> 1) ... so that TLS protocol, cipher (possibly the alias too) and
 > application protocol are chosen together, or
 > 2) we separate the TLS protocol and
 > cipher negotiation (and alias) in one step, and we perform application
 > protocol selection afterwards.

Rather than completely redo the JSSE selection mechanism with the 
(version/ciphersuite/ALPN)-tuple idea (which would be a much more 
involved API and behavior change), I think the more straightforward 
solution (2) is better.

Simon wrote:

 > Alternatively, the ciphers on the server are sorted so that those
 > valid for h2 have higher priority (they are attempted before all the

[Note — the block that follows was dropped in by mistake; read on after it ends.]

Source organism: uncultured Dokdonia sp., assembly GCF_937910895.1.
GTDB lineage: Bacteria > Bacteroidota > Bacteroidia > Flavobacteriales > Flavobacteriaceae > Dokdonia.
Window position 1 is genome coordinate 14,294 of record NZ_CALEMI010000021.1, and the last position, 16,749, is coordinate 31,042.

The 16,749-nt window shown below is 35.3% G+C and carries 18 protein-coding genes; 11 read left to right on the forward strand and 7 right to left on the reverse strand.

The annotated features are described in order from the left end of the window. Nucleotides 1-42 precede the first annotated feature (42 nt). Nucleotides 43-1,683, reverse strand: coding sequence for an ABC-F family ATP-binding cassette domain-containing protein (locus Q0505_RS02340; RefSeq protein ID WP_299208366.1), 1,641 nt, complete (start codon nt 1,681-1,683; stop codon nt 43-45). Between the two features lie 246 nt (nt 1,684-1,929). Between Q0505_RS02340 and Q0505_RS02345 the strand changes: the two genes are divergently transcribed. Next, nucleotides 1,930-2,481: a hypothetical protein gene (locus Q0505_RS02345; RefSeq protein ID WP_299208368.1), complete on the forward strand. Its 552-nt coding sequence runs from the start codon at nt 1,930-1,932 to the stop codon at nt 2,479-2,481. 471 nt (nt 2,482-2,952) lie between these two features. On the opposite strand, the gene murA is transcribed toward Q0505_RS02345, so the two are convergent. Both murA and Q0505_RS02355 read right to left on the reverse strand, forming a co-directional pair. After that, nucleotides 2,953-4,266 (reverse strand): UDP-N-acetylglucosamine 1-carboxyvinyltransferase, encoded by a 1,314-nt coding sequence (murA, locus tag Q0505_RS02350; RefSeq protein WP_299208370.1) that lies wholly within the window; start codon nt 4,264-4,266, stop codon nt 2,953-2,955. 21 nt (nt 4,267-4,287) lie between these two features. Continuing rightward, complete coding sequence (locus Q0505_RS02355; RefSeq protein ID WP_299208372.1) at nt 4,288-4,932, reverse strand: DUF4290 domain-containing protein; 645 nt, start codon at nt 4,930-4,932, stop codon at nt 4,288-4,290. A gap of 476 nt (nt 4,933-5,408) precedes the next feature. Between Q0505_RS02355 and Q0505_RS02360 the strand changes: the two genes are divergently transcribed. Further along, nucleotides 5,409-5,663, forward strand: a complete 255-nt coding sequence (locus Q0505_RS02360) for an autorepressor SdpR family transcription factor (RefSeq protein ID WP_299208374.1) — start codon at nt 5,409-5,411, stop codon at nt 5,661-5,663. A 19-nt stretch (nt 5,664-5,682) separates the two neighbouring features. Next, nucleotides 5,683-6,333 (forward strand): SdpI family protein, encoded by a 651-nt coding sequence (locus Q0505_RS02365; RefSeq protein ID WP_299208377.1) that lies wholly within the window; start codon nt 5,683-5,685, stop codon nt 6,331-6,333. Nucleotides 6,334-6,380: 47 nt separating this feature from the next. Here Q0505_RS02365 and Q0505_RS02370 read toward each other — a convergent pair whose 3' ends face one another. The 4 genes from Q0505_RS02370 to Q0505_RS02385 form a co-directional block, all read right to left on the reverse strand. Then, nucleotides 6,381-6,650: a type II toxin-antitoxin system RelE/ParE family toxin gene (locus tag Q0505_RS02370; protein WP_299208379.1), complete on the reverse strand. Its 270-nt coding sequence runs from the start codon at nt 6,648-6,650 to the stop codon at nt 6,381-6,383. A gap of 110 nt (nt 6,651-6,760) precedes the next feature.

> others), so that there is a high chance that a h2 valid cipher is
 > chosen (but no guarantee) before choosing the application protocol.

This is the best approach to date.  Applications can simply order the 
enabled ciphersuites based on the server's ALPN preference.  For 
example, say three ALPN values are known/supported by a server:  "h2" > 
"spdy/3" > "http/1.1".

If the ALPN-enabled app provides the ordered list of ciphersuites {h2[] 
spdy/3[], http/1.1[]}, then calls 
sslParameters.setUseCipherSuitesOrder(true), during handshaking, the 
server will intersect the received client ciphersuites with the server's 
enabled ciphersuites, which will then be tried for h2 first, then 
spdy/3, then http/1.1.  Once the server has selected the protocol